New Jersey has educated workers, quality transportation options, and, of course, those big-ticket tax incentives, so #8230 why are companies leaving?

Andrew George//August 11, 2014//

New Jersey has educated workers, quality transportation options, and, of course, those big-ticket tax incentives, so #8230 why are companies leaving?

Andrew George//August 11, 2014//

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Quality of life. That’s what Elmwood Park-based Sealed Air, a Fortune 500 manufacturer of Bubble Wrap and other packaging, cited last month as one of the main reasons it’s leaving New Jersey for North Carolina.

And for all the talk about the Garden State’s aggressive incentive offerings now available under last year’s landmark Economic Opportunity Act, it was all quiet on Sealed Air’s front.

The company never even gave the state a chance to make its pitch.

Though many were surprised to hear Sealed Air didn’t even consider New Jersey in its relocation process, the decision to bolt the Garden State, despite its attractive incentives, is not entirely surprising to some experts.

For some New Jersey-based companies considering a move, incentives sometimes are just not enough.

Jay Biggins, executive managing director at Biggins Lacy Shapiro & Co., said that while “undeniably needed” for New Jersey to be cost-competitive, incentives are just one of many variables that come into play in a company’s relocation decision.

Other factors include potential cost-reduction opportunities elsewhere, access to talent, salaries, real estate costs and taxes, Biggins said.

So even New Jersey’s strengths — an educated workforce, transportation connectivity and, of course, incentive offerings — are often clouded by concerns such as high tax structure and salary demands.

Or, quite simply, the need to consolidate.

Look no further than companies such as Hertz, Roche and CareFusion Corp., which have all left New Jersey in recent months or are preparing to leave, costing the state thousands of jobs.

Sealed Air’s case should not be misinterpreted, or overinterpreted, as evidence of “some fundamental measure of a state’s strategy,” said Biggins, whose Princeton-based firm advises on site selection and incentives.

Payroll costs alone, which are significantly lower in North Carolina than in New Jersey, could have been a driving force, as they have often been seen to represent 70 percent of total costs, Biggins said.

While New Jersey won’t win them all, Biggins said he believes the “vast majority” of projects approved by the EDA have ultimately resulted in decisions to locate within the state.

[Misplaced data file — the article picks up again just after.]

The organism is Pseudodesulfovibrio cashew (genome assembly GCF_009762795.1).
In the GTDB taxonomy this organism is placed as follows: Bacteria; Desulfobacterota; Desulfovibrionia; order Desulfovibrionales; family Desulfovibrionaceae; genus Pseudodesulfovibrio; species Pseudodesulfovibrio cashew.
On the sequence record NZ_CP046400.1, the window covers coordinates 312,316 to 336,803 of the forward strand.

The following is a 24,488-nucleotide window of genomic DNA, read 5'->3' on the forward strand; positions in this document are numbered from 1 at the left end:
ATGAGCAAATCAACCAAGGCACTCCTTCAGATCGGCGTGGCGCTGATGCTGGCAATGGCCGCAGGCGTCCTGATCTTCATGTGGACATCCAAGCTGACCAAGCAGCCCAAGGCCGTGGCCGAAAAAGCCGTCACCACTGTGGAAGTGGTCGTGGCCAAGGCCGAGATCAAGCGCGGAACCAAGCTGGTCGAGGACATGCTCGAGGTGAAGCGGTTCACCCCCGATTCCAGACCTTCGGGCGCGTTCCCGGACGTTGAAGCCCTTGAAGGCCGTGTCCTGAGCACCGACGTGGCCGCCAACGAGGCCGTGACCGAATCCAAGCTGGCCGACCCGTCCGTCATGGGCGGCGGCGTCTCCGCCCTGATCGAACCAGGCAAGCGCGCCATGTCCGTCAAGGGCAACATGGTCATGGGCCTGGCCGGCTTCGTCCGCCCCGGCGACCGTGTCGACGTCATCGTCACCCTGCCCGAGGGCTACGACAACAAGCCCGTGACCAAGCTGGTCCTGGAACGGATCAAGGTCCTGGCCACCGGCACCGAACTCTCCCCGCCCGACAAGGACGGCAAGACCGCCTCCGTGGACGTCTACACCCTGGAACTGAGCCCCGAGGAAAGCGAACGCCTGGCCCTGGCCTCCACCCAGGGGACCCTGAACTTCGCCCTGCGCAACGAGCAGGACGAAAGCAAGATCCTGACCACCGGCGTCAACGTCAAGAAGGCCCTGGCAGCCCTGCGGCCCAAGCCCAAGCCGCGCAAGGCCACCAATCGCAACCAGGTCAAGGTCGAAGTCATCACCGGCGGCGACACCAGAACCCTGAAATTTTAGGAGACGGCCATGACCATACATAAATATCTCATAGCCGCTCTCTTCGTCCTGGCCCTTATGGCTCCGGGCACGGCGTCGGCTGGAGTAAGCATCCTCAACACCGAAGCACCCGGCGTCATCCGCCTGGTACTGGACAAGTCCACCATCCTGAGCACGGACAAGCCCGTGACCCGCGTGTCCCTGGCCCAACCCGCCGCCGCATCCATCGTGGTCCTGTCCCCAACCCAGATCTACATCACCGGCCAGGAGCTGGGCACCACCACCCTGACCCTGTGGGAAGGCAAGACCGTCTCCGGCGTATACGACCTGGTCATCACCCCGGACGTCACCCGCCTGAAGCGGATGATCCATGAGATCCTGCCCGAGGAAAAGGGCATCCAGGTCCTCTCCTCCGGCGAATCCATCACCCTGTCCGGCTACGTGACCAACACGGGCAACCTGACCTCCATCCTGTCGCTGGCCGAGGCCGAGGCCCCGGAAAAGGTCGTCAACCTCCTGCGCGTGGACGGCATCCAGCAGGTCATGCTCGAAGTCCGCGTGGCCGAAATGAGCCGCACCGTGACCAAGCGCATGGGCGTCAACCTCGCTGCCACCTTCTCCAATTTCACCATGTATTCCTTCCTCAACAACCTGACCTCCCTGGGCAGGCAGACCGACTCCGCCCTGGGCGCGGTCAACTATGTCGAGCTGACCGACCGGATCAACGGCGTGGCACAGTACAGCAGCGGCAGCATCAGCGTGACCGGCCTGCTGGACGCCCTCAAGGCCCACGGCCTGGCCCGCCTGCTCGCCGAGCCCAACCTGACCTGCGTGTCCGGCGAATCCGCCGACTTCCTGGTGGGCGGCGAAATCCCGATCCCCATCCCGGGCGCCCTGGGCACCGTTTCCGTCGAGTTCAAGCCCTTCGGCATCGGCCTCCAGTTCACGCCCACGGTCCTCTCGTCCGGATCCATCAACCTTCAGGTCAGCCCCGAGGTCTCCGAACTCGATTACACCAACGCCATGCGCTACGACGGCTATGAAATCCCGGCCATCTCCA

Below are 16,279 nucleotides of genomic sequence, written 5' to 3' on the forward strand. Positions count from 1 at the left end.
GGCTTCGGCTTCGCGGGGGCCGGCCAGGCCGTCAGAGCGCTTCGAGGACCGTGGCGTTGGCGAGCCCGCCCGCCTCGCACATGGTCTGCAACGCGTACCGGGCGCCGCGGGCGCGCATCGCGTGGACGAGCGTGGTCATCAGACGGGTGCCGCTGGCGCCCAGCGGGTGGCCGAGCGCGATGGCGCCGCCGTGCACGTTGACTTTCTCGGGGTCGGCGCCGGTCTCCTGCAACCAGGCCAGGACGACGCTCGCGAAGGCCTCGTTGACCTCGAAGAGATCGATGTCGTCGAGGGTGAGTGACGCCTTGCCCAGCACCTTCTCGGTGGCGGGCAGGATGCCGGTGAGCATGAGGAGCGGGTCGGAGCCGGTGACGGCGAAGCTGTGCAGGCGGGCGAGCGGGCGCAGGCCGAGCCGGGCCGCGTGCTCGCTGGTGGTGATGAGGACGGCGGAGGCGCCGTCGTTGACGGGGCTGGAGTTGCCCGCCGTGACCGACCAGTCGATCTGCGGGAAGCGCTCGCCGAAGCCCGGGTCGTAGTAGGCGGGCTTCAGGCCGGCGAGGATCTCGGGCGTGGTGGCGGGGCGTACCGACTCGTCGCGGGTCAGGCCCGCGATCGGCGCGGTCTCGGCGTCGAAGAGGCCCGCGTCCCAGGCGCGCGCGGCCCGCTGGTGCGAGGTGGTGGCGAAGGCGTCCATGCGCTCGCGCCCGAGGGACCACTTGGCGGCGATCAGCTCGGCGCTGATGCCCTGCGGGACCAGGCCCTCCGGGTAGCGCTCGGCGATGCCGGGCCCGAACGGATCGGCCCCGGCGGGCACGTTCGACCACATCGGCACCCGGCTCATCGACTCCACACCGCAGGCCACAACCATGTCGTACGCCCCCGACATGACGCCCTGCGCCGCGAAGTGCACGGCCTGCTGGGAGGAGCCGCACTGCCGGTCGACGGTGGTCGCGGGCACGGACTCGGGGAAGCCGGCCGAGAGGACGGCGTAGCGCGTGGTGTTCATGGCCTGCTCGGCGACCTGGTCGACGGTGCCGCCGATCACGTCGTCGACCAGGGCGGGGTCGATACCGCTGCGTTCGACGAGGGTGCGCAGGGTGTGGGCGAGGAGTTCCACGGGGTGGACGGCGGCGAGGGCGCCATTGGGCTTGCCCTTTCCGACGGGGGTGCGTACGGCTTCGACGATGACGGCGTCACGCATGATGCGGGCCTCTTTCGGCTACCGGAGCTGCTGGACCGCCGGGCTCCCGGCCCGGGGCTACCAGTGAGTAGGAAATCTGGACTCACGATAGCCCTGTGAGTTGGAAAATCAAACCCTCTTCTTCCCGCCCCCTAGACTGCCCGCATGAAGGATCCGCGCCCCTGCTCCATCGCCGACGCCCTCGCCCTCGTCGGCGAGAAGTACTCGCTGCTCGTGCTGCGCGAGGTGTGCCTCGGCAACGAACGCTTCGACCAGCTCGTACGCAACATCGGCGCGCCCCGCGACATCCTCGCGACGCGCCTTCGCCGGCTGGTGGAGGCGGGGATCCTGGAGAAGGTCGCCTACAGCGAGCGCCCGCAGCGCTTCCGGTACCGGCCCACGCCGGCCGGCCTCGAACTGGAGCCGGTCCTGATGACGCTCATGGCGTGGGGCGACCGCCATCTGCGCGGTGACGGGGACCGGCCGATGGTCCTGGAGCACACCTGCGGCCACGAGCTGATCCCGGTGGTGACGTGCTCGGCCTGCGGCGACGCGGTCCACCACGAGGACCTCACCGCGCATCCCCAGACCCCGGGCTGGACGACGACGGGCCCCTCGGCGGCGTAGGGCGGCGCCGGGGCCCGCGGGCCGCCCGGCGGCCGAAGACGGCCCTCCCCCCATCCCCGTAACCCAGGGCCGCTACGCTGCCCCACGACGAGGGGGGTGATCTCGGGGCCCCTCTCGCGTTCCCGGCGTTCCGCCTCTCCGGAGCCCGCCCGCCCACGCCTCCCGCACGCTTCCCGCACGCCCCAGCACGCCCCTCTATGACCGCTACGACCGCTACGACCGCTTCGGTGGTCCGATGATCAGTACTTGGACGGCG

RELATED: Why it stayed: Panasonic’s decision was about more than tax incentives

“Once incentives have narrowed the cost gap, then other factors come into play and (New Jersey) will win some and lose some,” Biggins.

Site selection is a “highly complicated, multifaceted decision-making process,” said Ted Zangari, a real estate attorney with Sills Cummis & Gross. When site selection factors are mostly equal, that’s when incentives can make the biggest difference, he said.

But often they’re not. That’s great news if New Jersey is competing against an area in New York City for a business. Not so great if it’s Florida or Texas.

“There is a cost differential between New Jersey and, frankly, most other competing states,” Zangari said.

Still, with the retooling of incentives and marketing efforts, not to mention the work of the Red Tape Review Commission, Zangari said he believes New Jersey is in a better place to compete today than it has been in decades.

“We’re ahead of the game,” Zangari said.

Lauren Moore, executive director of the New Jersey Business Action Center, points to the state’s recent attraction of Forbes Media to Jersey City and retention of Marathon Data Systems in Neptune as examples of how, “with the right tools available,” New Jersey can compete.

Part of that includes incentives, but it also means making the state’s corporate business tax structure more attractive and fostering a supportive business environment, Moore said.

“When businesses come to us, we work to understand the company’s needs, pulling our resources together in an effort to retain the company and its associated jobs,” Moore said.

But then there are companies such as Hertz, which, much like Sealed Air, never really gave the state an opportunity to make its case in the first place.

With the help of an $85 million tax break, the Fortune 500 rental car company announced last May that it was leaving Park Ridge, where it had been headquartered for the past 25 years, for Estero, Fla.

Florida’s incentives played an active role in the decision, but New Jersey would’ve offered them, too. Lt. Gov. Kim Guadagno said at the time that the state could have provided the company at least $40 million in incentives if it had chosen to stay.

But Hertz, Guadagno then said, only contacted the state the week prior to announcing its departure.

Again, incentives took a backseat to another factor in the relocation process. In Hertz’s case, it was cost of living.

Having then recently acquired Tulsa, Okla.-based Dollar Thrifty and needing to consolidate its corporate offices, Hertz said at the time that New Jersey would’ve proved too costly a place to do it. Florida also offered a chance to relocate to a tourism hub, an asset for a rental car company.

And while New Jersey is competing for business both in other parts of the country and globally, its neighbors often prove to be some of the toughest obstacles to overcome.

Dietz & Watson had always been a Philadelphia-based company, but the deli meats and cheese producer had for years operated a large distribution center in Delanco, employing 110 people there.